In the world of customer feedback analytics, one of the biggest challenges is dealing with sparse data. While it can be difficult, this sort of customer feedback analysis is often doable. Learn how how to tackle the problem of limited customer feedback when trying to perform analysis.
Creatively Find Sources of Data
Although the ideal scenario is to obtain direct feedback from confirmed customers, more indirect solutions are sometimes possible. One common approach is to use social media sentiment. People regularly express their feelings about products and services on social media platforms. You can harvest this information to assess the sentiments of customers.
The upside to this approach is that people are rarely conscious that companies are monitoring their social sentiments. Consequently, they may be more open about their feelings.
On the downside, you might capture information from some non-customers who are just referencing your brand. This is more common for widely known brands, and it generally doesn't create trouble for smaller businesses.
Use Statistical Methods
Nothing is inherently wrong with using feedback forms and ranked systems to get at information quickly. However, these methods usually work best when you can obtain large amounts of feedback. When you're running a bit low on analyzable data, you might need to dig into statistical techniques that allow you to enrich your existing pool.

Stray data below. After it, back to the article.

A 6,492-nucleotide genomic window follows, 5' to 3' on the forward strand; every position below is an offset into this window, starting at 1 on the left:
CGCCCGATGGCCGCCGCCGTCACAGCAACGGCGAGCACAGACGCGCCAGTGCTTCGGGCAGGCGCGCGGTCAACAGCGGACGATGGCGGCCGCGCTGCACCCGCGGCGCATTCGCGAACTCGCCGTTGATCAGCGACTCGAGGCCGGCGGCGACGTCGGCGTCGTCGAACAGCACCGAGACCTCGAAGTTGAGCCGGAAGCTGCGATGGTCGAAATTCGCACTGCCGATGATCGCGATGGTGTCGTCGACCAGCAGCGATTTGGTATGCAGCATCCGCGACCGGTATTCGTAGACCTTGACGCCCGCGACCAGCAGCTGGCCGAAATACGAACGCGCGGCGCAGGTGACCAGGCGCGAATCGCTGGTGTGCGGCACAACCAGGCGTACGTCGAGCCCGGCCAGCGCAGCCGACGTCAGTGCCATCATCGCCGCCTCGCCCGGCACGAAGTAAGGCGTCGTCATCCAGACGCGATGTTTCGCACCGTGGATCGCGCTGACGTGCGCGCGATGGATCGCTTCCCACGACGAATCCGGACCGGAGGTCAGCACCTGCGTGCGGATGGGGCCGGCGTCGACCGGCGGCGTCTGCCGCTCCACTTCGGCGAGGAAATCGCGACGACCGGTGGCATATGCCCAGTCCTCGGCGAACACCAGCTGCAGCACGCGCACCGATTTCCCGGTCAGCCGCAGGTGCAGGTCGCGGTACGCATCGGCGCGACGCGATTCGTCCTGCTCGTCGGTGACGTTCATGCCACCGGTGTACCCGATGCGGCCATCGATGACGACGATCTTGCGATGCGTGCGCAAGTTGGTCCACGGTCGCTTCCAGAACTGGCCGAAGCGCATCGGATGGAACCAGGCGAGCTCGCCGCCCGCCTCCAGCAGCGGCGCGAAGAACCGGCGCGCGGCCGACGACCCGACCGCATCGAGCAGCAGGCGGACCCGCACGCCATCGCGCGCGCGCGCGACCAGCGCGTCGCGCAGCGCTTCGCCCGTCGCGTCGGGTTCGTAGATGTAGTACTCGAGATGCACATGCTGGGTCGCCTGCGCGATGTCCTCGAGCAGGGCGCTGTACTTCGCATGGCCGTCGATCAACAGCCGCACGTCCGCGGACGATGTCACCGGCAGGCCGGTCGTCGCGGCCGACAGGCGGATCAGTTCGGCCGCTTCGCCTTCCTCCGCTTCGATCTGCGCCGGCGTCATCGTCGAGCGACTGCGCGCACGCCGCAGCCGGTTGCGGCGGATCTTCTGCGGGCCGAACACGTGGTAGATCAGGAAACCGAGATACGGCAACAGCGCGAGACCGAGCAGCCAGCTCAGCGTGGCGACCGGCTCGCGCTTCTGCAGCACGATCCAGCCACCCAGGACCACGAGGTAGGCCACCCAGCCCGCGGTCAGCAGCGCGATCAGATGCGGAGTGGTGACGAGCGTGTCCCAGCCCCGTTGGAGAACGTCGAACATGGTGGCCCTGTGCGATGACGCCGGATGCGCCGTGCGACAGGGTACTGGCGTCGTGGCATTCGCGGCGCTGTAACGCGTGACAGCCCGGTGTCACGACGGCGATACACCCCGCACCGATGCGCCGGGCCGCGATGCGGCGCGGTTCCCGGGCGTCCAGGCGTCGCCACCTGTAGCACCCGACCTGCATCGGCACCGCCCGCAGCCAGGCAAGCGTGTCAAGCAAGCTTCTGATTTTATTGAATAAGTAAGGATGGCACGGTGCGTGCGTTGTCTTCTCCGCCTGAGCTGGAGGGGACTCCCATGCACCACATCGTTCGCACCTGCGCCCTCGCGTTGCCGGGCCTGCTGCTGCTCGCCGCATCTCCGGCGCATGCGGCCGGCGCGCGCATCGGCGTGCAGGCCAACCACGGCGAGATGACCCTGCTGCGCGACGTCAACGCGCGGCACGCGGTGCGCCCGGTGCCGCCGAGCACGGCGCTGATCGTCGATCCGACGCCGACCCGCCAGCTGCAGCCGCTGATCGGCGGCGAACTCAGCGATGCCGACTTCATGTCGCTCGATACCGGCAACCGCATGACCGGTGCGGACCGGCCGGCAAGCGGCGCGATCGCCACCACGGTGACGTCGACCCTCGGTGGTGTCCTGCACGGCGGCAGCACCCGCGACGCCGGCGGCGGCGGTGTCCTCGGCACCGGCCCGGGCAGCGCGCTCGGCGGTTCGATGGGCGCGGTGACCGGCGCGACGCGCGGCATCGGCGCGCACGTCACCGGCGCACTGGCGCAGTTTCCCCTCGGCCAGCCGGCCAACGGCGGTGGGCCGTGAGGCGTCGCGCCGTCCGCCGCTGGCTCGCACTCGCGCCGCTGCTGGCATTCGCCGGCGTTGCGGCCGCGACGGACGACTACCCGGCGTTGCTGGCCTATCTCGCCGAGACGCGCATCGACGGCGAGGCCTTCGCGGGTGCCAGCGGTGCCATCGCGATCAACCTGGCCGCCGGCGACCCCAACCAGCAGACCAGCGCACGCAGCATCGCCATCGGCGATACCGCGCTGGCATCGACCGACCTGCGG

For example, a random walk might be used to see how many times a randomized version of customer feedback matches your current situation. If you see massive deviations, even in a limited data set, it might be a sign that you need to seek more input to remedy the problem.
Become More Proactive
Sometimes, it's just simpler to ask people for feedback. Polling, for example, can help you expand your available data quickly. You also can conduct focus groups of existing customers to get a sense of what they feel about a product or service.
Develop a Feedback Loop
One potential advantage of a small group that's providing feedback is that they may be more engaged than the average consumer. If you develop a process for ongoing engagement with these folks, such as an annual online survey, you can harness their interest for the purposes of customer feedback analysis.
You also can loop them into the improvement process. If you introduce a new version of a product, for example, you can let them have early access and collect their feedback.
Contact a local or online customer feedback analysis service to learn more.
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